The recent and happy release of Simon Rattle's conduction-interpretation of a live and lively Mahler Symphonie Nr. 9 (BR Klassik 900205) is an occasion for some rejoicing in my neck of the woods. My appreciation of the ten Mahler symphonies has roughly followed a chronological order with me, partly because that was the way I followed in my intense program of listens and coming to know the corpus over the years. It is also true for me at least that the latter symphonies I ended up with versions originally not particularly defining, at least for six and nine.
And here with this version of the ninth I am lifted aloft, thanks to Rattle's exalted, heady reading and the ready response of the entire Symphonieorchester des Bayerischen Rundfunks, strings, winds, brasses, everyone of necessity attacks each passage with detailed feelingful presence, which Mahler in his Viennese exacting professional and recall modes demands and ever has, surpassing the expressive limits of what came before him, maybe more so in the latter that in his earlier works? And we are right in supposing that a definitive performance requires all the synthesizing that orchestral Vienna originally began to presuppose. It is as if Rattle and the orchestra were recalling the symphony lovingly from some past which of course necessarily the music has dwelt within, and now we have it all unveiled for us in dazzling silhouette for this recording. Rattle here sometimes makes the orchestra into a personal piano, into a 100-member rubato expression.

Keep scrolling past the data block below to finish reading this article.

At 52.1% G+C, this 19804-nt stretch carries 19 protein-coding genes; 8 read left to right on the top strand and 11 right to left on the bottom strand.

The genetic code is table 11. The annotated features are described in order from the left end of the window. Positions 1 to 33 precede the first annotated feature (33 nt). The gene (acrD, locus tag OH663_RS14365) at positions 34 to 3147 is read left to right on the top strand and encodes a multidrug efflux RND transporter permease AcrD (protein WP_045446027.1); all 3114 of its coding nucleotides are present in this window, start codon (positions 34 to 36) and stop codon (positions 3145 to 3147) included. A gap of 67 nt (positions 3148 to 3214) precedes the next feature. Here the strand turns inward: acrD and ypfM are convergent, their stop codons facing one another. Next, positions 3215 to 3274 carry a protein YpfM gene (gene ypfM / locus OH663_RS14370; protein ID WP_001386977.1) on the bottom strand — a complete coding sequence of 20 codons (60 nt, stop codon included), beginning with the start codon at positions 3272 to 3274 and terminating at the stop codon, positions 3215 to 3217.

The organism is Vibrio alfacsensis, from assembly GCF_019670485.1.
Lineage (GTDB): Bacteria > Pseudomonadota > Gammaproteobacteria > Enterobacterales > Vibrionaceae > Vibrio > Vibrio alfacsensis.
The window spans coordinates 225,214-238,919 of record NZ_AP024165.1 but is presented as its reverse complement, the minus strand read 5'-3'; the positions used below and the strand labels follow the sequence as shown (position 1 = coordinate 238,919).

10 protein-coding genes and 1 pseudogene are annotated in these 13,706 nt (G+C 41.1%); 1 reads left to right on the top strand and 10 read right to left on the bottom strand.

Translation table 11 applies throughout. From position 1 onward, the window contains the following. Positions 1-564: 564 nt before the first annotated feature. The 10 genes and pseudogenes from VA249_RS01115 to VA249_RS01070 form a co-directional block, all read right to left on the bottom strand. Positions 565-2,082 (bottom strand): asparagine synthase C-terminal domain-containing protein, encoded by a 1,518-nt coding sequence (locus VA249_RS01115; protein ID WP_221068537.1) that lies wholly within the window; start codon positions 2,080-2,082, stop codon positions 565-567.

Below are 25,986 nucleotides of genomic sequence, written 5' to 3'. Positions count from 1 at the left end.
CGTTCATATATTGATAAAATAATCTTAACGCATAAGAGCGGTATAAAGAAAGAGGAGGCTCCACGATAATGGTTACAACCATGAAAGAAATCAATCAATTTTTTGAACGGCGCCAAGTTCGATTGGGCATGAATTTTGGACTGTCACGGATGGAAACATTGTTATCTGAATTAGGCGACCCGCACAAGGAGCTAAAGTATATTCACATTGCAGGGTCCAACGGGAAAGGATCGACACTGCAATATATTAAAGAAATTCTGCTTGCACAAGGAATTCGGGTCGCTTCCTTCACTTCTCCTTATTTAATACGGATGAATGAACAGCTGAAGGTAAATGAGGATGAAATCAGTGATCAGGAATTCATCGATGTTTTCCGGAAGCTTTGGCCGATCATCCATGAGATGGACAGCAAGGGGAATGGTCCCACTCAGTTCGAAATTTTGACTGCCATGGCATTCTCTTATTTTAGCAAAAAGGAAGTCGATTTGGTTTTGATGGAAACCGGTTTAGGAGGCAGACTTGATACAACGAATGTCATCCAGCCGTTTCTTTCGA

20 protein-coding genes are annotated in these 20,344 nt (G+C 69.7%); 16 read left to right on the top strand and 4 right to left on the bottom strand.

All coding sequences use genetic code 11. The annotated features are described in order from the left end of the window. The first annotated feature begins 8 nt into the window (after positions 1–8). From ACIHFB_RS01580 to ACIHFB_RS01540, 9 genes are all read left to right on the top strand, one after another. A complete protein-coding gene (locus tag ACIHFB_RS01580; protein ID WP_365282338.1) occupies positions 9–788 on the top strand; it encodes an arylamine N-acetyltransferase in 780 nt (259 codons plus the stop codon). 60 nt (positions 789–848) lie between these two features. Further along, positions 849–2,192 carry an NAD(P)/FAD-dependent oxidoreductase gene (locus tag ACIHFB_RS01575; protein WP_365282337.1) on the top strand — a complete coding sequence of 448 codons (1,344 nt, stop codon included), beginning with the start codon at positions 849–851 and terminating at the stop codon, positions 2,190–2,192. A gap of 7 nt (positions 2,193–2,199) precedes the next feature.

I see in my search for the cover image on Google that there have been a number of records by Rattle of the Ninth. After hearing this wonderful version I must say I might well like them all, might want to hear the lot of them for sure. But what matters in this live reading is the monumental wholeness of balanced and specially expressive presence of all the Mahler wrote out in brilliance for the entirety. It is not the "strings plus rest of orchestra ornamenting" that might comprise the assumption of the pre-Mahlerian orchestrations out there all too often. It is the epitomizing expressions of each section and parts of sections with the full congruity and depth of musical being that makes of it all a beautifully rewarding reading.
In the course of this fabulous performance we begin to understand fully the lucid expression Mahler gives to us of his lifeworld as looking back, in a kind of gently, then assertiveuvely yet still then decidedly melancholy reverie. It is a testament to the full vision of Rattle and his successful realization and the wonderfully responsive articulation of the parts by each in the orchestra, and finally the equally brilliant engineering-production of this live recording so that each part is faithfully reproduced in an exuberant fullness of balance. I have never heard such a performance of this ninth. Now I think I understand the greatness of the work as Mahler might have wished us to be experiencing it today!
Do not miss this one!